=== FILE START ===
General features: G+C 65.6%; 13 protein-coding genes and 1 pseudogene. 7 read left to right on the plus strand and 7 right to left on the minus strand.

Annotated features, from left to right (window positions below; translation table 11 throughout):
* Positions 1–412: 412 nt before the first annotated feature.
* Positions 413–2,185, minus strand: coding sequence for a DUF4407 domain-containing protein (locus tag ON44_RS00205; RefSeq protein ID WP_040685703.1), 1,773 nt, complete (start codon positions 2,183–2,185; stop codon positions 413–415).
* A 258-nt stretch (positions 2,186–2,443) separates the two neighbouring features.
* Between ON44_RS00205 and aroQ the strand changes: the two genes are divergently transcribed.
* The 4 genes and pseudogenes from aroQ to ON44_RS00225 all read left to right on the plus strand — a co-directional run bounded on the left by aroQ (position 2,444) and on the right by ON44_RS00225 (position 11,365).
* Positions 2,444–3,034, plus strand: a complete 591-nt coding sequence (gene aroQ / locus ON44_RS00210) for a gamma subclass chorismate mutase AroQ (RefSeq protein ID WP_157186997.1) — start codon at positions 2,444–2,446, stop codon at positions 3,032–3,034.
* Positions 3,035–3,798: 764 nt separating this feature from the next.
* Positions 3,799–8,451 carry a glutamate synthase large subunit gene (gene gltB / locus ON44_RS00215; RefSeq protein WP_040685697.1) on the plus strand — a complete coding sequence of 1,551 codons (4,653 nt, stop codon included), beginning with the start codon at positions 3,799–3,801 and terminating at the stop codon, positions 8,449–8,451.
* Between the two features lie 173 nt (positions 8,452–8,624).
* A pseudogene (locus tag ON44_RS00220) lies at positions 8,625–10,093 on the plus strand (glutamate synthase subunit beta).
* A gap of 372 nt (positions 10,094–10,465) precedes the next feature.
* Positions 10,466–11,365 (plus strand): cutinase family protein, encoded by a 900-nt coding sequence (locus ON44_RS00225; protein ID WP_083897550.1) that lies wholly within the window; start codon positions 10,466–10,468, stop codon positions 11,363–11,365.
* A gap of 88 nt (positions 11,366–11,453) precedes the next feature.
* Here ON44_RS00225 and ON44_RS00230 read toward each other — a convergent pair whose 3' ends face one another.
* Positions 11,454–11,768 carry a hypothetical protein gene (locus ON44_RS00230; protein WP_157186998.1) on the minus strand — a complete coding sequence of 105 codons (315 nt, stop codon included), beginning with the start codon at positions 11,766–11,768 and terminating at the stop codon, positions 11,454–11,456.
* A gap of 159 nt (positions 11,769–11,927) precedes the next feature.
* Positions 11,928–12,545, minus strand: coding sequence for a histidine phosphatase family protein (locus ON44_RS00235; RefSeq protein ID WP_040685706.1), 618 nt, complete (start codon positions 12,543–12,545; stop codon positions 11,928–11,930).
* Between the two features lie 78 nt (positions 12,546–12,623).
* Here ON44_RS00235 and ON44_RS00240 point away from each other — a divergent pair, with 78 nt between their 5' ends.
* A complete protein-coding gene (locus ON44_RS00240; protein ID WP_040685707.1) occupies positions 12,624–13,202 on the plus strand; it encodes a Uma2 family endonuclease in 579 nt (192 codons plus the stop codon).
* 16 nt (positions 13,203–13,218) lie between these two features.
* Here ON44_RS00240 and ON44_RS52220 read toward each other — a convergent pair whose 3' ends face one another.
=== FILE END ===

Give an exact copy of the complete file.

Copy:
General features: G+C 65.6%; 13 protein-coding genes and 1 pseudogene. 7 read left to right on the plus strand and 7 right to left on the minus strand.

Annotated features, from left to right (window positions below; translation table 11 throughout):
* Positions 1–412: 412 nt before the first annotated feature.
* Positions 413–2,185, minus strand: coding sequence for a DUF4407 domain-containing protein (locus tag ON44_RS00205; RefSeq protein ID WP_040685703.1), 1,773 nt, complete (start codon positions 2,183–2,185; stop codon positions 413–415).
* A 258-nt stretch (positions 2,186–2,443) separates the two neighbouring features.
* Between ON44_RS00205 and aroQ the strand changes: the two genes are divergently transcribed.
* The 4 genes and pseudogenes from aroQ to ON44_RS00225 all read left to right on the plus strand — a co-directional run bounded on the left by aroQ (position 2,444) and on the right by ON44_RS00225 (position 11,365).
* Positions 2,444–3,034, plus strand: a complete 591-nt coding sequence (gene aroQ / locus ON44_RS00210) for a gamma subclass chorismate mutase AroQ (RefSeq protein ID WP_157186997.1) — start codon at positions 2,444–2,446, stop codon at positions 3,032–3,034.
* Positions 3,035–3,798: 764 nt separating this feature from the next.
* Positions 3,799–8,451 carry a glutamate synthase large subunit gene (gene gltB / locus ON44_RS00215; RefSeq protein WP_040685697.1) on the plus strand — a complete coding sequence of 1,551 codons (4,653 nt, stop codon included), beginning with the start codon at positions 3,799–3,801 and terminating at the stop codon, positions 8,449–8,451.
* Between the two features lie 173 nt (positions 8,452–8,624).
* A pseudogene (locus tag ON44_RS00220) lies at positions 8,625–10,093 on the plus strand (glutamate synthase subunit beta).
* A gap of 372 nt (positions 10,094–10,465) precedes the next feature.
* Positions 10,466–11,365 (plus strand): cutinase family protein, encoded by a 900-nt coding sequence (locus ON44_RS00225; protein ID WP_083897550.1) that lies wholly within the window; start codon positions 10,466–10,468, stop codon positions 11,363–11,365.
* A gap of 88 nt (positions 11,366–11,453) precedes the next feature.
* Here ON44_RS00225 and ON44_RS00230 read toward each other — a convergent pair whose 3' ends face one another.
* Positions 11,454–11,768 carry a hypothetical protein gene (locus ON44_RS00230; protein WP_157186998.1) on the minus strand — a complete coding sequence of 105 codons (315 nt, stop codon included), beginning with the start codon at positions 11,766–11,768 and terminating at the stop codon, positions 11,454–11,456.
* A gap of 159 nt (positions 11,769–11,927) precedes the next feature.
* Positions 11,928–12,545, minus strand: coding sequence for a histidine phosphatase family protein (locus ON44_RS00235; RefSeq protein ID WP_040685706.1), 618 nt, complete (start codon positions 12,543–12,545; stop codon positions 11,928–11,930).
* Between the two features lie 78 nt (positions 12,546–12,623).
* Here ON44_RS00235 and ON44_RS00240 point away from each other — a divergent pair, with 78 nt between their 5' ends.
* A complete protein-coding gene (locus ON44_RS00240; protein ID WP_040685707.1) occupies positions 12,624–13,202 on the plus strand; it encodes a Uma2 family endonuclease in 579 nt (192 codons plus the stop codon).
* 16 nt (positions 13,203–13,218) lie between these two features.
* Here ON44_RS00240 and ON44_RS52220 read toward each other — a convergent pair whose 3' ends face one another.